- Driver’s License or Permit
- Tires: It’s important to know how to check the pressure of your tires and to be aware of your tire’s treads. If possible, learn how to change a tire, or how to switch out a spare. Alternatively, make sure you have some form of roadside assistance handy in case you are not able to change the tire yourself.
- Lights and Signals: Be sure that all your lights are working, that you know where to find them or turn them on, and that none of the bulbs are out or need to be replaced. Check the following:
- Left and right turn signals
- Brake lights and reverse lights
- Hazard lights
- Leaks: Regularly check the car for any potential leaks or breaks. If you move the car in the driveway and notice a puddle or an oily residue beneath the car, then you may need to take your car in for a tune-up to ensure it isn’t leaking oil, coolant, wiper fluid, or other chemicals. Checking this is not only important for the overall health of the car, but also important for the environment and your pets. Things like antifreeze or coolant can be toxic to pets and the environment.
- Wipers: Double check that your wipers are functioning, your front window is clean, and that you have ample wiper fluid in case your window gets dirty. Know how to access and use these devices.
- Mirrors: Always check your mirrors before beginning your drive; be sure that they are in the right position, and that they are in good condition.
- Brakes: Test the brakes and the emergency brake to ensure they’re working properly. If you’re unsure about them, take your car into a mechanic as soon as possible to make sure the brake pads aren’t worn out and that you have plenty of brake fluid.
- Horn: Make sure your horn functions properly.
- Check for damage: Regularly check your tires for air leaks, your windows for cracks, and your doors for scratches, dings, or to ensure it locks properly.
Pay Attention and Avoid Distracted Driving
Distracted driving is extremely dangerous and is one of the primary causes of accidents, especially for teen drivers. Distracted driving can come in many forms; below are some examples, and what’s best to do in order to maintain attention.
- Passenger distractions: Whether you’re driving with your best friend or a parent, talking with your passenger can easily get distracting while you’re learning to drive a car. Politely ask your passenger to not talk to you while you’re trying to concentrate, or to keep the conversation topics to a minimum until you’ve both arrived at your destination.
- As you gain experience driving, talking may become less of a distraction, but even adults can struggle with passenger distractions. Asking to hold off on conversations, or to not try to get your attention while you’re on a busy road can help minimize potential issues.
- Emotional distractions: Emotions are nothing to be ashamed of, but if you’re driving and feeling especially angry, hurt, tired, or otherwise wound up, do your best to pull over to the side of the road and wait until your emotions are under better control. It can be hard to concentrate on the road if your eyes can’t focus due to tears, or your mind is elsewhere, so it’s best to simply wait it out until you can fully focus on the road ahead.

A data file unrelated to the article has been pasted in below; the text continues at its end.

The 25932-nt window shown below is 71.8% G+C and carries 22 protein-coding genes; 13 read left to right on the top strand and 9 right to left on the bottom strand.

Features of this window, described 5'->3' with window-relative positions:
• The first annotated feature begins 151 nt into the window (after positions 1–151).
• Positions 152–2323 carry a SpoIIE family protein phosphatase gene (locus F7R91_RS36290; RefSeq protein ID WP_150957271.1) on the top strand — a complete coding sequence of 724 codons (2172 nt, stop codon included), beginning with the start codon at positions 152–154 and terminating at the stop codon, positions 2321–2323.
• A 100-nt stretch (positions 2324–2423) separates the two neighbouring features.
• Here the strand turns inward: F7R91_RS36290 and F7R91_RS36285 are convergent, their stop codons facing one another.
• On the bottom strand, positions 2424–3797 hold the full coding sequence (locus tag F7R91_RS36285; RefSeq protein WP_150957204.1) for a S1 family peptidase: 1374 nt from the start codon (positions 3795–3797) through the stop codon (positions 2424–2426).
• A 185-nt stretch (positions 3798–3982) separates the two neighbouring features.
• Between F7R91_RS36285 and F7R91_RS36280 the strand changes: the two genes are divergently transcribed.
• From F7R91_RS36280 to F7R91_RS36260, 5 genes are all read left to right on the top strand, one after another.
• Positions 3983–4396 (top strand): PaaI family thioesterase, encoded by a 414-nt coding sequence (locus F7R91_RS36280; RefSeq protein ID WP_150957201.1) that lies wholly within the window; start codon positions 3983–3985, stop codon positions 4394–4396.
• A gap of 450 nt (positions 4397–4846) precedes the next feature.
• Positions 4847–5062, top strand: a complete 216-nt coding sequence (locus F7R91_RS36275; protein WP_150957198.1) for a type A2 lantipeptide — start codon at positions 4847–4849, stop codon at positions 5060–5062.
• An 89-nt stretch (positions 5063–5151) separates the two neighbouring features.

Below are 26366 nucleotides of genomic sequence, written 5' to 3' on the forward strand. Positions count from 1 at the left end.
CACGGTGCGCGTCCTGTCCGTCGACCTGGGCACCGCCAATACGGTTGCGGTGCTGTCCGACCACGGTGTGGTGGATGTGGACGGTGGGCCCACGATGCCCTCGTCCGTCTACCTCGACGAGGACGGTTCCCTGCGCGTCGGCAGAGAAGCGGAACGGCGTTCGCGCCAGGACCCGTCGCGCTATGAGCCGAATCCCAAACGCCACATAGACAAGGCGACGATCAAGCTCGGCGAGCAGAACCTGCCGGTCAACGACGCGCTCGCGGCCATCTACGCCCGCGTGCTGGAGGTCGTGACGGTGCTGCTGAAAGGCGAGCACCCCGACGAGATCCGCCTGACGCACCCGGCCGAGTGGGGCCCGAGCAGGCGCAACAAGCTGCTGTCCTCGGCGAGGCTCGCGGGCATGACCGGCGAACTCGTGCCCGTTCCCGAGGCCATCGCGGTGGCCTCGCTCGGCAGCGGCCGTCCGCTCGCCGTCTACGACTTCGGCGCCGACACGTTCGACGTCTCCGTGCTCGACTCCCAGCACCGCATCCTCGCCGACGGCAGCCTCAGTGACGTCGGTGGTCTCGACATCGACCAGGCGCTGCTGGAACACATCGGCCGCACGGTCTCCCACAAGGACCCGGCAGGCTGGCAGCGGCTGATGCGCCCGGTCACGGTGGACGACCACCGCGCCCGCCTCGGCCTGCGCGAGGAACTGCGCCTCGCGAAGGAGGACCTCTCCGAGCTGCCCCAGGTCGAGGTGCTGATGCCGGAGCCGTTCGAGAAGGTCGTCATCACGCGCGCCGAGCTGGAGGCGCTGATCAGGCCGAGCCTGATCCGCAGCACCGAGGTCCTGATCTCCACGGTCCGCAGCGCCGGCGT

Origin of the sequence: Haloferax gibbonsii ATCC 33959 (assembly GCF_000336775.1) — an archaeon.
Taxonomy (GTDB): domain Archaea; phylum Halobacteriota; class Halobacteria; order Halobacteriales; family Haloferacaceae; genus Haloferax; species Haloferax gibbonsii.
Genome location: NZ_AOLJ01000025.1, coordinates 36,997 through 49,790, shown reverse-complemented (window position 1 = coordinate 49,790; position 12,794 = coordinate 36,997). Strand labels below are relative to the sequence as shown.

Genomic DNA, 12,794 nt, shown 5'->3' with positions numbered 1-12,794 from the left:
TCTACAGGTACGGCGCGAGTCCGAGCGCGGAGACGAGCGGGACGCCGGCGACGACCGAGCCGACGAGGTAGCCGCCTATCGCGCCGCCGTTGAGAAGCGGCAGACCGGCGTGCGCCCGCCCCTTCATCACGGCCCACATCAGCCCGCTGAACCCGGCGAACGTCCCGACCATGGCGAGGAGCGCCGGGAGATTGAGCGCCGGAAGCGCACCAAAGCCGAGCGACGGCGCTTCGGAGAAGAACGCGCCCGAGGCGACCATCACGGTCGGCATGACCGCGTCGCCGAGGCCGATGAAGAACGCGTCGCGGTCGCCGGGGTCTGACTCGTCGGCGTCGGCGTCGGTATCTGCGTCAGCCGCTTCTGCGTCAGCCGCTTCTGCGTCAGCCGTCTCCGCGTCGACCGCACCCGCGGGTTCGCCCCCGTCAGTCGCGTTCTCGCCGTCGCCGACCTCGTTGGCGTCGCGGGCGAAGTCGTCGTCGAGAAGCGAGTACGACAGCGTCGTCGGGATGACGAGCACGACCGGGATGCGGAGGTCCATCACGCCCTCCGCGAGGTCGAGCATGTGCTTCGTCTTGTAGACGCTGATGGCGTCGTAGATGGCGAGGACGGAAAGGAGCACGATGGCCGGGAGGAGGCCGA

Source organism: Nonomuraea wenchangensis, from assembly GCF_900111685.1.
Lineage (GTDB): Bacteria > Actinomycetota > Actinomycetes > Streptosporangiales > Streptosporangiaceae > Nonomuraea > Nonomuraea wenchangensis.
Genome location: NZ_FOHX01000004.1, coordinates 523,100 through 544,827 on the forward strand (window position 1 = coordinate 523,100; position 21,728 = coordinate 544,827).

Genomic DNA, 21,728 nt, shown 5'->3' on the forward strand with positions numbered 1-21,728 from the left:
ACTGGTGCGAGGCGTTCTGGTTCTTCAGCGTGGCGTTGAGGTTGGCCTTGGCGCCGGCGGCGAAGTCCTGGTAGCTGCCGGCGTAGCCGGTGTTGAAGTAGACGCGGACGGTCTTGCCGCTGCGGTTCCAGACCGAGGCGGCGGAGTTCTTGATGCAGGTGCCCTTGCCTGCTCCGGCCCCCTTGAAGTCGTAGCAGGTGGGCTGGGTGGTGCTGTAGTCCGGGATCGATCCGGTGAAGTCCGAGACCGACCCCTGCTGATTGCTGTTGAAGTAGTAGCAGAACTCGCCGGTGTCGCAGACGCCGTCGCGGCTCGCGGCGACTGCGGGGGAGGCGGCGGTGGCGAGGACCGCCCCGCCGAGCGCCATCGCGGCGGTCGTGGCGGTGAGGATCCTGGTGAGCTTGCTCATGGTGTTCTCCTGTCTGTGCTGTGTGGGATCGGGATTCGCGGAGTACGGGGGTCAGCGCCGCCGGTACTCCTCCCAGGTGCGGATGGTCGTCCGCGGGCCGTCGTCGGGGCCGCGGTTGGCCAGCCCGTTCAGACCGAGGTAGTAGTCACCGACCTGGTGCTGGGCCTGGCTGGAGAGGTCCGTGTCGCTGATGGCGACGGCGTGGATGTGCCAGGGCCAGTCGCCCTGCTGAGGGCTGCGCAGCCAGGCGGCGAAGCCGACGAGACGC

- Eating or drinking while driving: Besides alcohol (which should never be consumed while driving), it can be tempting to eat a snack or have a sip of a drink while you’re driving to your destination. However, these items can easily spill and make a mess, which can cause significant distractions while driving.
- Try to save your snacking for when you’re parked or have arrived at your destination. If you do need a drink of something, try to have the drink in a storage container that is not likely to leak or spill, such as a cup with a lid and straw. If that is not available to you, then try to save your drink for when you arrive safely at your destination.
- Texting or calling while driving: Many states have outlawed the use of cell phones while driving; not just for teens with a GDL, but for all drivers. However, teens should really be cognizant of not using their cell phone while driving, as it can easily be a major distraction. It is best to store your phone in the glove compartment until you arrive at your destination, or to turn it off entirely.
- Other forms of distractions: These can include listening to music or the radio, listening to or coordinating the GPS, having a pet in the car, or doing makeup (or other preening rituals) in the car while driving. All of these examples can cause distraction issues, so be sure to avoid them while driving and focus instead on the road and reaching your destination safely.
Avoid High-Risk Situations
Besides distracted driving, another leading cause of accidents is high-risk situations. The following is a list of high-risk situations that drivers (at any age) should try to avoid:
Impaired driving or driving under the influence (alcohol and/or drugs)
Impaired driving is extremely dangerous, and puts more than your own life at risk — it risks the lives of everyone else on the road with you.
Always avoid driving if you’ve recently had an alcoholic beverage or are under the influence of any drugs or narcotics.
Even prescription medications (such as pain killers or sleep aids) cause impaired driving, so it’s important to be aware of your current state of mind before getting behind the wheel of a car.
Speeding is also risky for both yourself and anyone else on the road. If you’re afraid that you’re going to be late to a meeting or class, do your best to leave earlier the next time, and explain your intention and plan to your teacher.
It is much more important to be able to arrive safely than it is to arrive on time.
Driving With Teen Passengers